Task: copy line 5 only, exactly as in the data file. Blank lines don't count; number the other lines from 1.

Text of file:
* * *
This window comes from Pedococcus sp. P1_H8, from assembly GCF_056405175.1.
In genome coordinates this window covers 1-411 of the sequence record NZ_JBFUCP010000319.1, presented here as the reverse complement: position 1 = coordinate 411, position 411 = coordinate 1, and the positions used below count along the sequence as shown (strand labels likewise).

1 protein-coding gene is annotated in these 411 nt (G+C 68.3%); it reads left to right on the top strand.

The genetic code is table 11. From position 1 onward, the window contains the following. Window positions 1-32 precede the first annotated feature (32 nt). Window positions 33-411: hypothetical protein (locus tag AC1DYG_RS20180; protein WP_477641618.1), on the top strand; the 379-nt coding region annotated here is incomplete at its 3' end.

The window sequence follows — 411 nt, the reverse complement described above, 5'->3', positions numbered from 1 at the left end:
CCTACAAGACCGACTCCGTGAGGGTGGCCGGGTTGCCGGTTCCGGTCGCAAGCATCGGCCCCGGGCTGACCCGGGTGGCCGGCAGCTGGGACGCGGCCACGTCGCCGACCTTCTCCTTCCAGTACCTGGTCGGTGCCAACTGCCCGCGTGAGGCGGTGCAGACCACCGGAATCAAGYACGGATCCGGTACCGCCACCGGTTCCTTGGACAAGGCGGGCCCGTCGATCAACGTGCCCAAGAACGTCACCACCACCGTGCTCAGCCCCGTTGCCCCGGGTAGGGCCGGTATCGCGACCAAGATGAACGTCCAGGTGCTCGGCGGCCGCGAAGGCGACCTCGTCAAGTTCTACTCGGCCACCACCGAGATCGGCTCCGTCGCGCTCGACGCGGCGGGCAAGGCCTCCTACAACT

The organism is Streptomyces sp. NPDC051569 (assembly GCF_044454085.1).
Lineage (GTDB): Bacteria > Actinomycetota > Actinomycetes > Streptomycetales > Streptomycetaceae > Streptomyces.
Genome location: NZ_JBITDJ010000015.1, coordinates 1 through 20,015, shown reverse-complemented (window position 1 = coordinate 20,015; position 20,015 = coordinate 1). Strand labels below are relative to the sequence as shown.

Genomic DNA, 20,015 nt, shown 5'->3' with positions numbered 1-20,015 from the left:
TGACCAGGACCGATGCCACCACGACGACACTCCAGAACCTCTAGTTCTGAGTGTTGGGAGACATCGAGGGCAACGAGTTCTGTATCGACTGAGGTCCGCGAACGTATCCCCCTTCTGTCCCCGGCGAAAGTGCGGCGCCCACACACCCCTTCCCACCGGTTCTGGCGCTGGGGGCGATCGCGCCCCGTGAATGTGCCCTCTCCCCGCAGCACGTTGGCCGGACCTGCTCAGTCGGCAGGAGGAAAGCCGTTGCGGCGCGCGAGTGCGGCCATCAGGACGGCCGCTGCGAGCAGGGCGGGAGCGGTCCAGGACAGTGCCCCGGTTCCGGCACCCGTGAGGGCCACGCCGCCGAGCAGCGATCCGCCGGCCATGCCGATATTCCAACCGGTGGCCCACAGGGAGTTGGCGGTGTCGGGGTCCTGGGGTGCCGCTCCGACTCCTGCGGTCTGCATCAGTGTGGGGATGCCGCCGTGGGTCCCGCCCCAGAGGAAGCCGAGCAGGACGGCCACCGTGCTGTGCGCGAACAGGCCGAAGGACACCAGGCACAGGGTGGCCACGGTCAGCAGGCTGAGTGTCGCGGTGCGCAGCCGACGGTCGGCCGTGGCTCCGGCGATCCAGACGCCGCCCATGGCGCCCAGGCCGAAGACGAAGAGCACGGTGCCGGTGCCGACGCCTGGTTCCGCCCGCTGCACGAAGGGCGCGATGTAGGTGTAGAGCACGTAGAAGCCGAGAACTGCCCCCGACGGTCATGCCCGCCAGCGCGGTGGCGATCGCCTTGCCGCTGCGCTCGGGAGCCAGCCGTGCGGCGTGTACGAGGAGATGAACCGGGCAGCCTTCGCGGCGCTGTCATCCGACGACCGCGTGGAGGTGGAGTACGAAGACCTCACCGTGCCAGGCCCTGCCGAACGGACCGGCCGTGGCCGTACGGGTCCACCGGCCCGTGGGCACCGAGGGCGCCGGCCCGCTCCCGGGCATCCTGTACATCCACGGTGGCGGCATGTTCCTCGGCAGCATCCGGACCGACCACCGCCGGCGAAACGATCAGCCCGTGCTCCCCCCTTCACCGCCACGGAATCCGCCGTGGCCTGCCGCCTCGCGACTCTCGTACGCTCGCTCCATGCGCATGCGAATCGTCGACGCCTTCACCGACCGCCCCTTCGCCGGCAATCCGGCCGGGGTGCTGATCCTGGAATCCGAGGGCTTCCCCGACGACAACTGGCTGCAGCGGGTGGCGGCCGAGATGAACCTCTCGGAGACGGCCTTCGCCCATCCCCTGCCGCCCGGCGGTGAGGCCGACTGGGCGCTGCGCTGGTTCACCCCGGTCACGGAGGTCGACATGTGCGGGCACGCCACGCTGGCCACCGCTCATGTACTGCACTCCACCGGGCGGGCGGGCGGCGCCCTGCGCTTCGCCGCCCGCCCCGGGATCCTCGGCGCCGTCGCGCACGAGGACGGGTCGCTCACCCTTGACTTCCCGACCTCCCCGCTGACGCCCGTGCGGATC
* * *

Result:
The window sequence follows — 411 nt, the reverse complement described above, 5'->3', positions numbered from 1 at the left end: